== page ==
Samaritan shuts down computer system after ‘potential security incident’

WWNY Samaritan shuts down computer system after ‘potential security incident’

WATERTOWN, N.Y. (WWNY) - Doctors and nurses are using pen and paper at Samaritan Medical Center, after the hospital shut down its computer system over the weekend.

In a statement, the hospital said they took the computer system offline Saturday after “identifying a potential security incident.” The hospital has notified the F.B.I. and Homeland Security.

The hospital did not disclose further details about the nature of the incident, but hospitals around the world have been the target of malware in recent years, in which the facility is threatened with the loss of its records if it doesn’t pay a ransom.

A Samaritan official said the hospital is still seeing and caring for patients and that the impact on the hospital has been minimal, though some appointments have been postponed out of “an abundance of caution.”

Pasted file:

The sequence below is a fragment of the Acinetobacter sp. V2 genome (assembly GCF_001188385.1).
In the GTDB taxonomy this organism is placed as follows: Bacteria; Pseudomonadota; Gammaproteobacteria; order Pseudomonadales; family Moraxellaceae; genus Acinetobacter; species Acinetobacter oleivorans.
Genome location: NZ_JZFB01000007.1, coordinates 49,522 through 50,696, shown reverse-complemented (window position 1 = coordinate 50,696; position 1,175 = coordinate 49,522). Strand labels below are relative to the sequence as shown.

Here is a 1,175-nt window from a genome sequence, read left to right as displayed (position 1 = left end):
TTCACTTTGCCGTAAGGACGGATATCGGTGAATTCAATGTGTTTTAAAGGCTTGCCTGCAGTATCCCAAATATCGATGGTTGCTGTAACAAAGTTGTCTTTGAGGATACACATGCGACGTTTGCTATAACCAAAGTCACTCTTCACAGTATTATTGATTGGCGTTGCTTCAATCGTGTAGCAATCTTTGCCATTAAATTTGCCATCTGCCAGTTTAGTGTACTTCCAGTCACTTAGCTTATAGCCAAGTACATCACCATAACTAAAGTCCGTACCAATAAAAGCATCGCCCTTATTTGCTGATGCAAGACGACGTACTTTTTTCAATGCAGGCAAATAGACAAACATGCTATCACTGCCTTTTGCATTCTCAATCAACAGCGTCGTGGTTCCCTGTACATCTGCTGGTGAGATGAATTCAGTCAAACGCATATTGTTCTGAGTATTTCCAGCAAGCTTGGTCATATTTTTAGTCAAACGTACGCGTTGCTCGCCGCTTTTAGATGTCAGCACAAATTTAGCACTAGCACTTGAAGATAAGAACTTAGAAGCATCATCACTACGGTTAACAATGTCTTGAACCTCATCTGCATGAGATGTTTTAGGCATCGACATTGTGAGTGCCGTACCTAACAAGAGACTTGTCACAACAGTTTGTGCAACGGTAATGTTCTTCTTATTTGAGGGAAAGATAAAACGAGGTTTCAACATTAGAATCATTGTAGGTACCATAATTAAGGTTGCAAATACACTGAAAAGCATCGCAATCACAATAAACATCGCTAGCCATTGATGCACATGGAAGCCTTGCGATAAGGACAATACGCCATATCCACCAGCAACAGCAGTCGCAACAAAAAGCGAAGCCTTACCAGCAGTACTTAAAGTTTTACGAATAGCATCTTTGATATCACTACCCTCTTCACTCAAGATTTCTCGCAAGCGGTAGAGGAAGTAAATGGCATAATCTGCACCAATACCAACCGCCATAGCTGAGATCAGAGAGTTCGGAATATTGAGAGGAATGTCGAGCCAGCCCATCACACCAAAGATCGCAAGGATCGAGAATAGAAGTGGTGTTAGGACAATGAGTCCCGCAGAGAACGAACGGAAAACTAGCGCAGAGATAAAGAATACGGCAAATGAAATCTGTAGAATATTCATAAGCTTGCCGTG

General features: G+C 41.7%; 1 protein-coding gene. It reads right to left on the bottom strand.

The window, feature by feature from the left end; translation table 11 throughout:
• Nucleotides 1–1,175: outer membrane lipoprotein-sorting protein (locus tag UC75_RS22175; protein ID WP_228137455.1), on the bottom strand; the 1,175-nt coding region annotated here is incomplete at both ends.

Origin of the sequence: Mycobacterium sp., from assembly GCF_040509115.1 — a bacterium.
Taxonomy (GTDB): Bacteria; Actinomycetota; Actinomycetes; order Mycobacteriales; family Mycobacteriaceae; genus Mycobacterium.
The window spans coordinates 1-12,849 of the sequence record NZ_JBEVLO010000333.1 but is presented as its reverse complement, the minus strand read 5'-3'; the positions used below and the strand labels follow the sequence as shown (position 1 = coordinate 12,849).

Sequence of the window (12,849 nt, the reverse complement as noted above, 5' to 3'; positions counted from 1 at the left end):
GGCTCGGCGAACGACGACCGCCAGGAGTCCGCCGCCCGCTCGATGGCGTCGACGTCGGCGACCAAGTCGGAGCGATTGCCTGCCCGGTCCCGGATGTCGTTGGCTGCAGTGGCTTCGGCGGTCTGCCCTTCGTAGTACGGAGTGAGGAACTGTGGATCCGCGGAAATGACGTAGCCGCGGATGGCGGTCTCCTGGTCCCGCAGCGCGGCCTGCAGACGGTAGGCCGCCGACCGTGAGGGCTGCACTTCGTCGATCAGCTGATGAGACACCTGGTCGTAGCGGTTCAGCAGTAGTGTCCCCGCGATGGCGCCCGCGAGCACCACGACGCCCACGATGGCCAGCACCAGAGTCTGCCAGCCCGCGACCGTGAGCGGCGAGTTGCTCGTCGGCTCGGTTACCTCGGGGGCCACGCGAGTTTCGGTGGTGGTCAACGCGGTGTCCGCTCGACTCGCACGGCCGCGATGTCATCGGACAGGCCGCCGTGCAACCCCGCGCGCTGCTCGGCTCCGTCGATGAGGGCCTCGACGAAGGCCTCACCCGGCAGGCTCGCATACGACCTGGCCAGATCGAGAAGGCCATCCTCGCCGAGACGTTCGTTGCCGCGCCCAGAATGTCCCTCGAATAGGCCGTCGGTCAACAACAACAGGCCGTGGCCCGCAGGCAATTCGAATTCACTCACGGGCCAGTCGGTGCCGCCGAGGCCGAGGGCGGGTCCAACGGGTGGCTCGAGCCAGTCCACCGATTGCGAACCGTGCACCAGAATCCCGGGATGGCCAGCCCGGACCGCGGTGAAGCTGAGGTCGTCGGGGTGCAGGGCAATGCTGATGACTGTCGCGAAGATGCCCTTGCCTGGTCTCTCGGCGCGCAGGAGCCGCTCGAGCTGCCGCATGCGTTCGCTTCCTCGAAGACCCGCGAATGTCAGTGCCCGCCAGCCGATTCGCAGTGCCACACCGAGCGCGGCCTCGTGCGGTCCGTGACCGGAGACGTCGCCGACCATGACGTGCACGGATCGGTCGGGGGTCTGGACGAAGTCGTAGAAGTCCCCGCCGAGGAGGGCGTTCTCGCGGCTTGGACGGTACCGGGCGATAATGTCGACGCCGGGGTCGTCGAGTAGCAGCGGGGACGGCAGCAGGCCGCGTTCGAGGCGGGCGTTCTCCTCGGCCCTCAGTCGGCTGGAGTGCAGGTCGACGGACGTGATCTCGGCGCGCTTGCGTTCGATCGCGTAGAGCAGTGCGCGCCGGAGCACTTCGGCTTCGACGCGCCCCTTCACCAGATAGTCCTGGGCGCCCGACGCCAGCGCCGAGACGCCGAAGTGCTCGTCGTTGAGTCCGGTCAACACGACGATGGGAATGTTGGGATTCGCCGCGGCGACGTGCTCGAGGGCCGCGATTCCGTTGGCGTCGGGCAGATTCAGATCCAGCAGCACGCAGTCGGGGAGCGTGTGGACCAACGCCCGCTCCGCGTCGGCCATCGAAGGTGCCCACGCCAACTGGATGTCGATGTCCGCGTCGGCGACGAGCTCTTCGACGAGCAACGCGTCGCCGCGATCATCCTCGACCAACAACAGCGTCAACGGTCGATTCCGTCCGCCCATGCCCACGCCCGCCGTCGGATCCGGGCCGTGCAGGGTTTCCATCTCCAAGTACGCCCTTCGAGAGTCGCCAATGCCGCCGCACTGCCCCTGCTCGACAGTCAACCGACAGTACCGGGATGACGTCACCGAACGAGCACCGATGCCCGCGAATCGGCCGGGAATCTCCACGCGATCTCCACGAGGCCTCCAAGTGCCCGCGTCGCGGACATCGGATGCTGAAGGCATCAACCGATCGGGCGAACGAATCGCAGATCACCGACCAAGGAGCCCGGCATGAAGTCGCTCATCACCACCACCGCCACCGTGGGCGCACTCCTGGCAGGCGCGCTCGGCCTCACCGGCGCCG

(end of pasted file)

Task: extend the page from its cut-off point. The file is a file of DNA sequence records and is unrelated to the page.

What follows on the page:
“Samaritan is rescheduling some non-urgent patient procedures and appointments previously set, due to the outage,” according to the statement.

No patient or resident at Samaritan’s nursing homes has been transferred because of the computer problem, the Samaritan official said.

The hospital’s telephone and fax lines are still operating. Computers at Samaritan Summit Village and Samaritan Keep Home were also shut down, as were computers at clinics Samaritan runs.

There is no indication any patient or employee information was disclosed, according to the statement.

Hospital employees get paid Wednesday - since that payroll was submitted last week before the incident, a Samaritan official said pay day will be normal, as will next week’s pay day for nursing facility employees.

Modern hospitals are highly computerized; computers are the repositories of patient records, they keep track of drug doses, they issue patient bills. That - and the fact that so many people have access to a hospital’s computer system - makes hospitals particularly rich targets for hackers.

The Samaritan official said hospital staff has practiced for just such an emergency, and had a plan in place.

Samaritan has brought in a private company to help assess the damage and investigate what happened.

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